Sermon for the Twelfth Sunday after Pentecost (Proper 16). Based on Matthew 16:13-20.
Crown of Life Lutheran Church; Hubertus, Wisconsin. Preached on August 20 & 23, 2020.
Who Do You Say Jesus Is?
Several years ago, a group called the Evangelical Environmental Network sponsored a series of magazine advertisements that asked the question, “What Would Jesus Drive?” The ads cited Jesus’ command to love our neighbor, and then used Jesus’ command to ask if we were truly loving our neighbor by the choice of the car we drive. The ads said that transportation was now a “moral choice and an issue for Christian reflection,” and called on automakers to produce more fuel-efficient vehicles.
Does that seem ridiculous to you? Perhaps, but it didn’t seem so ridiculous to the Evangelical Christians who paid big bucks for their advertising campaign.
That old ad campaign reveals a common problem with the way people look at Jesus. People are inclined to turn Jesus into the voice of their worldview or the movement with which they identify. And so Jesus morphs into a spiritual guru, or your life coach, or a rebel reforming society. Sometimes Jesus is even transformed into good things—things that are true, but not necessarily his main mission—the master teacher, or the wise therapist.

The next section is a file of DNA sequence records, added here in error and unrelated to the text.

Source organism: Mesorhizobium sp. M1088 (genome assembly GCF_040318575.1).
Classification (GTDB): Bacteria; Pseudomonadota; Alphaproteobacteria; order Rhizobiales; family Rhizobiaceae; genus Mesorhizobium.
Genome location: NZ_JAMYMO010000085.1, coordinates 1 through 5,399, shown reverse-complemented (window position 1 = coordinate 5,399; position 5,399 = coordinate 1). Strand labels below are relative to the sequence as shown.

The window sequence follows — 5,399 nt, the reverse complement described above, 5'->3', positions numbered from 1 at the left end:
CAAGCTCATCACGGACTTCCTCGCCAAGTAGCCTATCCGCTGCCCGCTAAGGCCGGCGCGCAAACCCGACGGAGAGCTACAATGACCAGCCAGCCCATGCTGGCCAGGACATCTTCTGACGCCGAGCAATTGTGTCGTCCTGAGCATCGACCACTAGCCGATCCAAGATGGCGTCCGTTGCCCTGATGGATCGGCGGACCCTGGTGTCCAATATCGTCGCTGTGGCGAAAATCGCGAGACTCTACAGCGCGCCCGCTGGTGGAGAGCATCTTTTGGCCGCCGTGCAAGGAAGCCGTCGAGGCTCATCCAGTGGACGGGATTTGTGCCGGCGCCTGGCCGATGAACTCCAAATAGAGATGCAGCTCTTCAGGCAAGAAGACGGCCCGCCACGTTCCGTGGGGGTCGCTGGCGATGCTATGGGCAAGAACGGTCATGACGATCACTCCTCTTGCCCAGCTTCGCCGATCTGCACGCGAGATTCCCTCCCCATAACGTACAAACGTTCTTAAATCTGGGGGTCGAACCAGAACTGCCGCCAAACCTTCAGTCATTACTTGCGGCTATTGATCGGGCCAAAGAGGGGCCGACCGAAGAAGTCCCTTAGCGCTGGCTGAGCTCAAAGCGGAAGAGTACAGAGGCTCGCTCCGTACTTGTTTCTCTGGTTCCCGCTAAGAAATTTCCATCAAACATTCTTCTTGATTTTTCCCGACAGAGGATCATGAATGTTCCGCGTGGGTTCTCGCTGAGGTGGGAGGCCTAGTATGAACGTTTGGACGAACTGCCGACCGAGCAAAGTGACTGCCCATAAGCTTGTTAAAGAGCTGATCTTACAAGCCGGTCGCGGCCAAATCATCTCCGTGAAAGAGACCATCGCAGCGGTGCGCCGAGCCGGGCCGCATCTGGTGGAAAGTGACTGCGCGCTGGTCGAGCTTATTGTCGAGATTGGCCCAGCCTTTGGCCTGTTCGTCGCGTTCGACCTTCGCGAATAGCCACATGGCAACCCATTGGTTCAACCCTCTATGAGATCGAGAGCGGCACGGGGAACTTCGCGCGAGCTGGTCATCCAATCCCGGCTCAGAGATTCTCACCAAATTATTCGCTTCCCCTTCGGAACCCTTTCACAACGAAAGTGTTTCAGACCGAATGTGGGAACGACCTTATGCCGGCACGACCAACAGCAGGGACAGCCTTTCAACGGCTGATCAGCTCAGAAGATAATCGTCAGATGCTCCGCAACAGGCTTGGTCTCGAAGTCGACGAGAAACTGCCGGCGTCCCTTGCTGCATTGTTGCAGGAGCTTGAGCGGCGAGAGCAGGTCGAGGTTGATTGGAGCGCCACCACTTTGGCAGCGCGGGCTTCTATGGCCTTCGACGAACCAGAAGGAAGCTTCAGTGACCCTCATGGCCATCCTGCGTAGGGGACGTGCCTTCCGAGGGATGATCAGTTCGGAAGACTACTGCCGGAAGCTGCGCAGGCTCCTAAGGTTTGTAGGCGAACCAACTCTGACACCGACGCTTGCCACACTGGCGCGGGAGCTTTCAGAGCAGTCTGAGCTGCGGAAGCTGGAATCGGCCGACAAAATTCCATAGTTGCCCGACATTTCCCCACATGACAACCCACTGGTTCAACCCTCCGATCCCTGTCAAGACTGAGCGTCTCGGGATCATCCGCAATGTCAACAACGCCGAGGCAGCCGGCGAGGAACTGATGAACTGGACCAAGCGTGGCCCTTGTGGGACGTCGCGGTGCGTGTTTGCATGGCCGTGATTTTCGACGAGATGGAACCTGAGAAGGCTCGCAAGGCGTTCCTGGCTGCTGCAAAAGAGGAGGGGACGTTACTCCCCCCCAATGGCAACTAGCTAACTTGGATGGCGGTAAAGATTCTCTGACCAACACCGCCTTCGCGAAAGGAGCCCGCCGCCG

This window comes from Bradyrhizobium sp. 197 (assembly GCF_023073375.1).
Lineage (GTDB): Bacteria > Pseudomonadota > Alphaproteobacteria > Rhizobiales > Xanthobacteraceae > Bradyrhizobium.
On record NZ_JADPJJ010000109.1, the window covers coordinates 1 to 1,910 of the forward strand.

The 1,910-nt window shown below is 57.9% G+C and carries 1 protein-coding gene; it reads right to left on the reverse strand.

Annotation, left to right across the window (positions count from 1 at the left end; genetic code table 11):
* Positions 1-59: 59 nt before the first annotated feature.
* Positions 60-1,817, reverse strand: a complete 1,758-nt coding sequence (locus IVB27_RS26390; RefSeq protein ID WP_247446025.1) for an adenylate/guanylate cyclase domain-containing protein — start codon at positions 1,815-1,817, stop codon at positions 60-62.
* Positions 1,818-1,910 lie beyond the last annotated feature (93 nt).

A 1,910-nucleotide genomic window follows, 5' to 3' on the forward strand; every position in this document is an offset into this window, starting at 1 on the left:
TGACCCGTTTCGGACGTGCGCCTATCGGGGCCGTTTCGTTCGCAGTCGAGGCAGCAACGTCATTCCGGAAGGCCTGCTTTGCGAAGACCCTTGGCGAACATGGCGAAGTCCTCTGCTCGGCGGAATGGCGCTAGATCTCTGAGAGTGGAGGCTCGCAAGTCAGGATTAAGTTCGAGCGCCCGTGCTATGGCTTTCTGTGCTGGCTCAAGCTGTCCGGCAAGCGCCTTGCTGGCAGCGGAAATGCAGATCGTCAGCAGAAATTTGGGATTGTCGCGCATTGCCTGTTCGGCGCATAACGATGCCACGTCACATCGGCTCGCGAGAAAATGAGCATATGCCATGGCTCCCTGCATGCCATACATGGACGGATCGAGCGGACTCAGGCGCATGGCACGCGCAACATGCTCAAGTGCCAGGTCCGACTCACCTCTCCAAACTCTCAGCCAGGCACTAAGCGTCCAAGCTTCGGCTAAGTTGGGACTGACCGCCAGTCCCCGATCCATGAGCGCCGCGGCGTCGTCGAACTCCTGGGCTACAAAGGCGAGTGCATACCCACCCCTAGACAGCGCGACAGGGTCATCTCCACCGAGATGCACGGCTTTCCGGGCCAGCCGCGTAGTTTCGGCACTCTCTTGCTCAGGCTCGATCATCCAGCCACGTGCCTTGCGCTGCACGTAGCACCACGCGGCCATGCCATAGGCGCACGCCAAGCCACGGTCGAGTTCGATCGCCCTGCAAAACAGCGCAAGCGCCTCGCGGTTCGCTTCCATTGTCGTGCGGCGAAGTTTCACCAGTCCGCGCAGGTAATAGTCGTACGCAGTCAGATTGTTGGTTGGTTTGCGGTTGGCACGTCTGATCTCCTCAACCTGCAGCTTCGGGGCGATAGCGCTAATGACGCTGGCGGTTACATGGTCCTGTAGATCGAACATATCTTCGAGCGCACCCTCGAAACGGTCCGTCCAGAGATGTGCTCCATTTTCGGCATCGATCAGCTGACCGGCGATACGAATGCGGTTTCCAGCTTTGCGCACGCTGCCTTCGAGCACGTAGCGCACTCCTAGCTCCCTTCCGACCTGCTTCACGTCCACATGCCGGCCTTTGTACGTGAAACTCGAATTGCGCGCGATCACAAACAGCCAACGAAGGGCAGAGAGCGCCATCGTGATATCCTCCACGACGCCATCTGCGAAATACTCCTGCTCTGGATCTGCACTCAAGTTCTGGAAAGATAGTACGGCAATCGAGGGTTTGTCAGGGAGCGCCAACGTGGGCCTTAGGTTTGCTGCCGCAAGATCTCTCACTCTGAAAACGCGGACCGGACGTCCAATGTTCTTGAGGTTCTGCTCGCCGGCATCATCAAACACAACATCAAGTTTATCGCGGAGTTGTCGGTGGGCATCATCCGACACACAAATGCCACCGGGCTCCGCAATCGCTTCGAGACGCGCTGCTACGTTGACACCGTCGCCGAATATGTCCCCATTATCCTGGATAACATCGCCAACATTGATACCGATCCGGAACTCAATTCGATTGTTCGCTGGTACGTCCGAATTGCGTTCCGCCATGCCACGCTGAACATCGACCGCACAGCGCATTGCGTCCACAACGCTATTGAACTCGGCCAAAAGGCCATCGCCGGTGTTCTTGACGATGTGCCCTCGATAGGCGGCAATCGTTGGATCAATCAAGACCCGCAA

All of this leads to some very practical questions: Who exactly is Jesus? Who do people say that Jesus is? And who do you say Jesus is?
Jesus poses that question to start today’s Gospel account, which offers the correct answers to these very important questions. Today’s sermon is based on Matthew 16:13-20.
13 When Jesus came to the region of Caesarea Philippi, he asked his disciples, “Who do people say the Son of Man is?”
14 They replied, “Some say John the Baptist; others say Elijah; and still others, Jeremiah or one of the prophets.”
15 “But what about you?” he asked. “Who do you say I am?”
16 Simon Peter answered, “You are the Messiah, the Son of the living God.”
17 Jesus replied, “Blessed are you, Simon son of Jonah, for this was not revealed to you by flesh and blood, but by my Father in heaven. 18 And I tell you that you are Peter, and on this rock I will build my church, and the gates of Hades will not overcome it. 19 I will give you the keys of the kingdom of heaven; whatever you bind on earth will be bound in heaven, and whatever you loose on earth will be loosed in heaven.” 20 Then he ordered his disciples not to tell anyone that he was the Messiah.
“Who is Jesus?” is not a new question. Now that Jesus had a moment alone with his disciples, he asked them that question, and they gave an assortment of responses that reflected popular thinking about him. King Herod thought that Jesus was John the Baptist raised from the dead. Other people thought that Jesus was the fulfilment of an Old Testament prophecy that predicted the return of the prophet Elijah—at least, as they understood that prophecy. Others put Jesus on par with the other great prophets of the past like Jeremiah. To some degree, the masses just tossed out their ideas of who Jesus was without necessary understanding the total picture about Jesus